Church leaders in Kenya are warning their members not to put their faith in a 16-foot python that has attracted hundreds of visitors who believe that the snake possesses supernatural powers.
'People should not put their faith in this snake,' said Anglican Archbishop Benjamin Nzimbi. 'They should understand it is a snake like any other. Believing its presence signifies a good omen is simply deceitful and satanic. We need to pray for these people.'
Some villagers, however, believe that the snake's appearance is a good omen portending an abundant harvest and success in school for the children. More than a decade ago, when another python in the region died, the community went into mourning and slaughtered animals to appease the spirits of the snake.
Some elders in the village credit the snake with playing a role in the country's elections last December when former president Daniel arap Moi surrendered power after ruling for 40 years. 'The people feel that the peaceful transition in Kenya's last election was part of that good omen,' said Tom Ayenda, a Luo elder.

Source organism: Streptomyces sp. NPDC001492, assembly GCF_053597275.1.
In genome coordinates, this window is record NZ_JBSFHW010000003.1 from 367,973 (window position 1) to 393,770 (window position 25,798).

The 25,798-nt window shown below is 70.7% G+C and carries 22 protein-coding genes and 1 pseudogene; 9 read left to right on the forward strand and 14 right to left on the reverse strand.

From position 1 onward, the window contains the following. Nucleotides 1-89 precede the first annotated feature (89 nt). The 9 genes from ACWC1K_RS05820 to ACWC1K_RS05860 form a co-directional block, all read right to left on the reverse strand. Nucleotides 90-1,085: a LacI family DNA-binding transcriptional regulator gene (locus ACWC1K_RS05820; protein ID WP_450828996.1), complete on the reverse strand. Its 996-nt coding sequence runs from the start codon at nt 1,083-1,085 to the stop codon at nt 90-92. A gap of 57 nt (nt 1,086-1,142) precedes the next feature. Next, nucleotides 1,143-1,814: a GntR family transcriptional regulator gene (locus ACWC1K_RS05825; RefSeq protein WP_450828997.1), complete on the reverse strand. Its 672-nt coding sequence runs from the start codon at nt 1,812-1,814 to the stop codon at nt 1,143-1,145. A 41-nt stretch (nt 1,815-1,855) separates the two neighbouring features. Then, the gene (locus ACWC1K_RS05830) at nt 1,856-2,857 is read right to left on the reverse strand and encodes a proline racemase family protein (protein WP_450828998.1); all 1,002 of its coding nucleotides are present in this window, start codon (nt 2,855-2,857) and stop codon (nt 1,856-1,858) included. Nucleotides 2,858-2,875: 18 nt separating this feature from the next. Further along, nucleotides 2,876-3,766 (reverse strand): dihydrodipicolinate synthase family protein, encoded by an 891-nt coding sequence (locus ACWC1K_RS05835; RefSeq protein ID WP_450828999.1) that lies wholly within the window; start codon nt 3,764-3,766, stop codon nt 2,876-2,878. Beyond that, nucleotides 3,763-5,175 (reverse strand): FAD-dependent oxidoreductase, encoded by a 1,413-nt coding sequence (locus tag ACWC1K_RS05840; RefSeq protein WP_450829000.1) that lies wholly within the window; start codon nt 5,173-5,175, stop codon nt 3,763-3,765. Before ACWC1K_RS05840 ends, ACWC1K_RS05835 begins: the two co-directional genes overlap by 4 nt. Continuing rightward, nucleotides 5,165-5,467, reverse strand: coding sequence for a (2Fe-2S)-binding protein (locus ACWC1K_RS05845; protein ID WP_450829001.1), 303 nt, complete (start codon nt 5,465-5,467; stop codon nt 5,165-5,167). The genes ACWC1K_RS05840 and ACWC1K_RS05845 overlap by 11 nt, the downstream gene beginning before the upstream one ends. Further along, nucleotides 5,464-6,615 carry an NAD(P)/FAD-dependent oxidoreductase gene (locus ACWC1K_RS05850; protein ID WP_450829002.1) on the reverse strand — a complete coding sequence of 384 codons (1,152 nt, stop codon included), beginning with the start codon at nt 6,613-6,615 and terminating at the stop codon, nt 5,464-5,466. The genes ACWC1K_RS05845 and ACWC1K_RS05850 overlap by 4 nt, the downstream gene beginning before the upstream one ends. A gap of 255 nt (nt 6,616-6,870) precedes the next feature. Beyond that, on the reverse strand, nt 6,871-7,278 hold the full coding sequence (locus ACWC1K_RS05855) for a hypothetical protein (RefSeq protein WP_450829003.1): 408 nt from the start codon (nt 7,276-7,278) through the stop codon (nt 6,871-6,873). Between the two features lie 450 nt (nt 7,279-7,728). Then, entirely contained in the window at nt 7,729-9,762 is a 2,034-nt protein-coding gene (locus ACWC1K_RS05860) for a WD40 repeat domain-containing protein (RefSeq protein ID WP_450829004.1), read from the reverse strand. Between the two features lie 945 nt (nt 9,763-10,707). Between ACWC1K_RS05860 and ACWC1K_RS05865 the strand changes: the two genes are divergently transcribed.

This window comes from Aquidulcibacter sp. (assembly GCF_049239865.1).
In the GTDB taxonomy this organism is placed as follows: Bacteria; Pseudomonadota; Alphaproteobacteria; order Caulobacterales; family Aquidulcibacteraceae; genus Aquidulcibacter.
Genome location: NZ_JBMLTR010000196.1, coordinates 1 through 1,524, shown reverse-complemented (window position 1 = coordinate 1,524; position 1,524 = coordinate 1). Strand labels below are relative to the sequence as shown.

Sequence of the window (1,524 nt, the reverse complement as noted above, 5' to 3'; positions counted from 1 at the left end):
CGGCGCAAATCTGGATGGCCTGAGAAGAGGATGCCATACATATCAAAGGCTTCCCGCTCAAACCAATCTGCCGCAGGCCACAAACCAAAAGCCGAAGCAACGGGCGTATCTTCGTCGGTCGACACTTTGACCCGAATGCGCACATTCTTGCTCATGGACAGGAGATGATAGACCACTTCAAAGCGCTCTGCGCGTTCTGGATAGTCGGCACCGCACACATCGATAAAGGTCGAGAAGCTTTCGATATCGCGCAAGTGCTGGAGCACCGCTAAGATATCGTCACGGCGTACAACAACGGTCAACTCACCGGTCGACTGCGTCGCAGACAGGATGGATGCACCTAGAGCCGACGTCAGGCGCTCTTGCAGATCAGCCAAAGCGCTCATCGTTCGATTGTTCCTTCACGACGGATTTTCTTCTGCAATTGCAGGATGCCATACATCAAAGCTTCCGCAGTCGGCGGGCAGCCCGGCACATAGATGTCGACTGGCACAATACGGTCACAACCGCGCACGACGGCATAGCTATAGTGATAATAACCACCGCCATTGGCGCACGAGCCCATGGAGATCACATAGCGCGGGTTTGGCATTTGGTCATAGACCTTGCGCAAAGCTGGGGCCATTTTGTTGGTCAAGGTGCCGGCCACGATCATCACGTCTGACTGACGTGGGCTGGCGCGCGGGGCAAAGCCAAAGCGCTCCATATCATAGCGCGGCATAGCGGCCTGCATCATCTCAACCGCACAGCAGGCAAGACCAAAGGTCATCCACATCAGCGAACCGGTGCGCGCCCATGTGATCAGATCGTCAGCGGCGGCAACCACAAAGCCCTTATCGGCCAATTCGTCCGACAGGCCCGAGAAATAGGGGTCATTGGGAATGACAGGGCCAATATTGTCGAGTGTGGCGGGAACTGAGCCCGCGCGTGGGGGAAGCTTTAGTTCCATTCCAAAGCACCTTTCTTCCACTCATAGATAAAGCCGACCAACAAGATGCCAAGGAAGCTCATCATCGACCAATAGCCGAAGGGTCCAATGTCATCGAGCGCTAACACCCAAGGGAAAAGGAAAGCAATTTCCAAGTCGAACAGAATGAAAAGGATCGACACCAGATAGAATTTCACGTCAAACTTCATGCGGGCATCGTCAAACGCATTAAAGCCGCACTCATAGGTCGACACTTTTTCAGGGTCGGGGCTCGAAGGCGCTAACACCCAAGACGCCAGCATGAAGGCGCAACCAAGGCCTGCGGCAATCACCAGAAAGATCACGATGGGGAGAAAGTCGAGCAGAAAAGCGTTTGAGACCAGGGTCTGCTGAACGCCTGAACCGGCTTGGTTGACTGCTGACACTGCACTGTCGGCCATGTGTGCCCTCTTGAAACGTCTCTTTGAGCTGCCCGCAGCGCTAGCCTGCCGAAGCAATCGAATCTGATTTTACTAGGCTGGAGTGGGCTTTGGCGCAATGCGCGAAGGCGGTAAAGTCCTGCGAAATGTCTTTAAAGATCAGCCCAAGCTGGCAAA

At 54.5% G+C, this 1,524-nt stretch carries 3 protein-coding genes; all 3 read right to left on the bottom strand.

Anglican and Roman Catholic church leaders are urging that the snake be moved to a park but residents have vowed to seek a court order to keep the python in the village. Some clergy are calling on theologians to study the phenomenon and advise church leaders on its significance, warning that it is contributing to confusion among the people.
Others are advising church leaders to regard the popular beliefs about the snake as positive. 'Should it be moved, a rebellion will erupt among the people,' said Prof. Gilbert Ogutu of the University of Nairobi. 'Its presence does not prevent anybody from adhering to their faith. In fact, it may symbolize that God has visited his people. Church leaders should visit the site and pray for the people.'